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Brooksley Born, the Cassandra of the Derivatives Crisis

She wasn't buying any of it, and she wasn't backing down.

Arguing with the Big Boys, as it turns out, is exactly what she'd been doing her whole life.

'The Little Girl Has It!'

Born's father, a San Francisco welfare agency director, wanted a son. The boy would be named after his best friend, Brooks. He got a girl instead, and came up with Brooksley in "a last-minute attempt to feminize" the name, Born said.

Born was "awful" at junior high school home-economics class, she said, and "a bit of a nerd." As an undergraduate at Stanford University (1957-1961), she scored high as a doctor on an aptitude test and low as a nurse. The guidance counselor chided her, she said, accusing her of only wanting to be a doctor because it paid well.

"It certainly was a reflection of the society we were living in," Born recalled. "To aspire to be a doctor or a lawyer was thought to be arrogant and somewhat inappropriate."

The summer after she graduated, Born was a bridesmaid in two weddings. Some of Born's girlfriends in her Stanford graduating class were going off to be stewardesses, dental hygienists, nurses, teachers. She headed for Stanford Law School.

Not long after she started law school, a male classmate confronted her.

"He told me I was taking up space in the class for a man who undoubtedly was being drafted to go to Vietnam," she recalled.

One law professor tried to trip her up by making her answer questions for an hour; another refused to call on her or any other women in the class. After watching the professor skip over female students on a question that had stumped all the men, she shouted out an answer.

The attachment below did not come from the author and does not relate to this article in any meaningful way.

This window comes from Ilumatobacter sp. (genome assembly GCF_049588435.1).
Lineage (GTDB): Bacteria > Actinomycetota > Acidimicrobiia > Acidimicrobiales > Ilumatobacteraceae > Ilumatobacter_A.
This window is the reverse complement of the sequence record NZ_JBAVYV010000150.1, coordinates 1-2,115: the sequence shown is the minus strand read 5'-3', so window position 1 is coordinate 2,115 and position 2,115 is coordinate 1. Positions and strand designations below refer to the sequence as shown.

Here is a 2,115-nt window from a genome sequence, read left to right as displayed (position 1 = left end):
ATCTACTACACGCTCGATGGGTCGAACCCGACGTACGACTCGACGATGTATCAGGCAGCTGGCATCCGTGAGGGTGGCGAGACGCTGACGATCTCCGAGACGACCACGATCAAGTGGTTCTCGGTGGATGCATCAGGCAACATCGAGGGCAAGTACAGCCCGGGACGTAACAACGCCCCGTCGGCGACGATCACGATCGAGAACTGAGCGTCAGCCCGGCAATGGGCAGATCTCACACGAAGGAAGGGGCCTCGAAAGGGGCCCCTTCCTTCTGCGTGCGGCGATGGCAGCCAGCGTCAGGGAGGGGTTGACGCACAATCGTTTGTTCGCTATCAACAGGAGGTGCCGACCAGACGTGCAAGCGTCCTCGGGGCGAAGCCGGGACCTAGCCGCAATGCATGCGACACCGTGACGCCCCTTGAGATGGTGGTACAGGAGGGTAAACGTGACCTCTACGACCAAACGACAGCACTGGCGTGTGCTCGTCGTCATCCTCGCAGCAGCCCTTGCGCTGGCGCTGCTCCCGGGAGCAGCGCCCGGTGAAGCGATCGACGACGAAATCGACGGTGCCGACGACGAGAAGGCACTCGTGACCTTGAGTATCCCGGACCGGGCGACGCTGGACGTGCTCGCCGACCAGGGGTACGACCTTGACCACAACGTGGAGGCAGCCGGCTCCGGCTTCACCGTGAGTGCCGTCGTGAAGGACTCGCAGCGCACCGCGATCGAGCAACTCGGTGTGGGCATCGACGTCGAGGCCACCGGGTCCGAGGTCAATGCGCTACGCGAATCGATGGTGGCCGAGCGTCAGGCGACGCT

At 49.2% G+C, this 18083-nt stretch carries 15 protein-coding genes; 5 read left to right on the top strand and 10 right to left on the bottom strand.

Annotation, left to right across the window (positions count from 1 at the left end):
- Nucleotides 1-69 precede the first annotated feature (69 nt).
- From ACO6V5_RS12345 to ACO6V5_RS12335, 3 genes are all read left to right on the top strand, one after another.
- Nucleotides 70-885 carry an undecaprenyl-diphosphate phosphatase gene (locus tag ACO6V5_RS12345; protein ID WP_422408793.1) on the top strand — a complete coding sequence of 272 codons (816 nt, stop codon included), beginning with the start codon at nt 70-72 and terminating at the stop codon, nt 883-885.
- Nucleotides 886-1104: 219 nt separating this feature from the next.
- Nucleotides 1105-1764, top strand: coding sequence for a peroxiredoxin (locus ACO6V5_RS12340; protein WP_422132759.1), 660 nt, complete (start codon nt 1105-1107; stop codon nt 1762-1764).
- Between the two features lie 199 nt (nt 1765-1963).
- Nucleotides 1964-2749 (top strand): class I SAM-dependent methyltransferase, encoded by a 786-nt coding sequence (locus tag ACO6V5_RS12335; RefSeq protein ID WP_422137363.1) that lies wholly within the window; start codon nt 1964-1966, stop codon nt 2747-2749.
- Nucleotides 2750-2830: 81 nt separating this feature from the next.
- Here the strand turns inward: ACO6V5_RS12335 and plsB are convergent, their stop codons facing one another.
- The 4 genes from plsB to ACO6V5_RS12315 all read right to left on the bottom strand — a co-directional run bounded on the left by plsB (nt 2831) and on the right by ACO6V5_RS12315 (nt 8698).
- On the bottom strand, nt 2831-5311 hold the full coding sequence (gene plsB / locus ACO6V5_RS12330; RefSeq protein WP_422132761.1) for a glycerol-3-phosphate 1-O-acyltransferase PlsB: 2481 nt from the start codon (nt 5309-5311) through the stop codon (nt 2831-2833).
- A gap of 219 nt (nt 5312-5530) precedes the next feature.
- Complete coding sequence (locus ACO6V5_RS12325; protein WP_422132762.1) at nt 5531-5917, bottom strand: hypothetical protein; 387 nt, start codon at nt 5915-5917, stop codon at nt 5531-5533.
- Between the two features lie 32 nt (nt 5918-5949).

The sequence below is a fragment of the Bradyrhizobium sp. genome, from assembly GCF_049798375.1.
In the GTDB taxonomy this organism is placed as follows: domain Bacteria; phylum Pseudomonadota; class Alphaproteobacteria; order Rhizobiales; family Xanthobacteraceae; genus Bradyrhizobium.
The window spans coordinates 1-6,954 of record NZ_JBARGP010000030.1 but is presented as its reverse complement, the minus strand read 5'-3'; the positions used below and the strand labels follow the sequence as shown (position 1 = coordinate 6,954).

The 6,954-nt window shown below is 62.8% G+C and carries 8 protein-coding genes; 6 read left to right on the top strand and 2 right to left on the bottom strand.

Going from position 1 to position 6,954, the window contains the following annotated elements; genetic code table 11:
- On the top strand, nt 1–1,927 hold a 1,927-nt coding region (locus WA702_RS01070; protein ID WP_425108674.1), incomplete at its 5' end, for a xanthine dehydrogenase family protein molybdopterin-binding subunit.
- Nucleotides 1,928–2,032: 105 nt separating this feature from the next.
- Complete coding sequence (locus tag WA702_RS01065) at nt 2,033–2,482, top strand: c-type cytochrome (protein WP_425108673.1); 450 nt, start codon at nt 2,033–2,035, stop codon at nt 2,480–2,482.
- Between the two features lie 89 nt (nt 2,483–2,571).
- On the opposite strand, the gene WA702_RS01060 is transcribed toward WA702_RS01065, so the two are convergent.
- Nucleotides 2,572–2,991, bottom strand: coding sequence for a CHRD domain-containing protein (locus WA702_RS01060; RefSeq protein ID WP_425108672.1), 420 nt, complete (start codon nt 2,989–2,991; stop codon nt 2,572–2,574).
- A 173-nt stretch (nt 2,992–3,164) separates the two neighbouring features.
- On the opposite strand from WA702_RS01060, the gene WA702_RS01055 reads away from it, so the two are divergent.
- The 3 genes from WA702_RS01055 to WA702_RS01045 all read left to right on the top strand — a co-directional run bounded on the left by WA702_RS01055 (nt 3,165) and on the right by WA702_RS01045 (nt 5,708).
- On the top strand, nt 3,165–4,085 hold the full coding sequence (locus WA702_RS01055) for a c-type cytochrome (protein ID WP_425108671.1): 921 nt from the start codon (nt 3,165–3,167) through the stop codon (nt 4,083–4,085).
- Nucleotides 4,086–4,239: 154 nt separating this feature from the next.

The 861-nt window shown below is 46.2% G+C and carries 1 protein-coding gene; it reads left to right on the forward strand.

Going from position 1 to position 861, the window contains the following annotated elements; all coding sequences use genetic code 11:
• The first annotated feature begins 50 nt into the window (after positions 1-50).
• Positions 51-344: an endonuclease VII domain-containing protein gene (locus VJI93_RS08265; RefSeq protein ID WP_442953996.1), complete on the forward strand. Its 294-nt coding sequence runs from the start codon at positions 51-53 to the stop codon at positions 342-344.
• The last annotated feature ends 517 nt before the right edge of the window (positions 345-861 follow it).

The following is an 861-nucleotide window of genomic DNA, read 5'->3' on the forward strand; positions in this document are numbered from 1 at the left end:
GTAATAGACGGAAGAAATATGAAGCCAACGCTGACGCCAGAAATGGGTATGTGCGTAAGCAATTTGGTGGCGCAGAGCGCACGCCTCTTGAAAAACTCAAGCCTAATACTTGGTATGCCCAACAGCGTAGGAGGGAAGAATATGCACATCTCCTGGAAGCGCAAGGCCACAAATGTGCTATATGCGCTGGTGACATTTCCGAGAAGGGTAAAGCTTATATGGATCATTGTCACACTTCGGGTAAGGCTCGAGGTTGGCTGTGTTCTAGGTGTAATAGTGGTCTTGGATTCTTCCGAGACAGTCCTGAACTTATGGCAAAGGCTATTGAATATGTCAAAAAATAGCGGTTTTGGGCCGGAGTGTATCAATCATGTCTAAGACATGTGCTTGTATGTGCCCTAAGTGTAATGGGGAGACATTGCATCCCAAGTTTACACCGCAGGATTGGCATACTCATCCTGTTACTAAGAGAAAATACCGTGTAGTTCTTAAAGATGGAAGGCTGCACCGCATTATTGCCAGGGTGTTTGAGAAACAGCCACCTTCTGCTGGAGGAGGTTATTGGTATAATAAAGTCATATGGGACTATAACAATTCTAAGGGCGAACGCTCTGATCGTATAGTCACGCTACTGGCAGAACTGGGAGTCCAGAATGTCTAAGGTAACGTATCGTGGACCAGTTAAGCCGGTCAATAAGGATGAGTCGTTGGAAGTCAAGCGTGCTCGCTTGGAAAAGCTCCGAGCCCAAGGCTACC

"The little girl has it!" Born remembers the professor saying.

She became the first female president of the Stanford Law Review and the first to finish at the top of a Stanford Law School class. Still, a dean told her that "the faculty stood ready to take over the law review if I ever faltered," she said. "I told him I didn't intend to falter."

Traditionally, Stanford's top law student was essentially guaranteed a U.S. Supreme Court clerkship. But the law school's selection committee recommended two male students instead. She flew to Washington anyway, and had tea with Justice Potter Stewart, who told her he "wasn't ready" to have a female law clerk, Born said. Justice Arthur Goldberg, whom she'd met previously at a reception, didn't extend an offer either, but gave her a note to help her get a federal court clerkship. "It said something like, 'Of course, I can't have a woman law clerk, but she seems well qualified,' " Born recalled.

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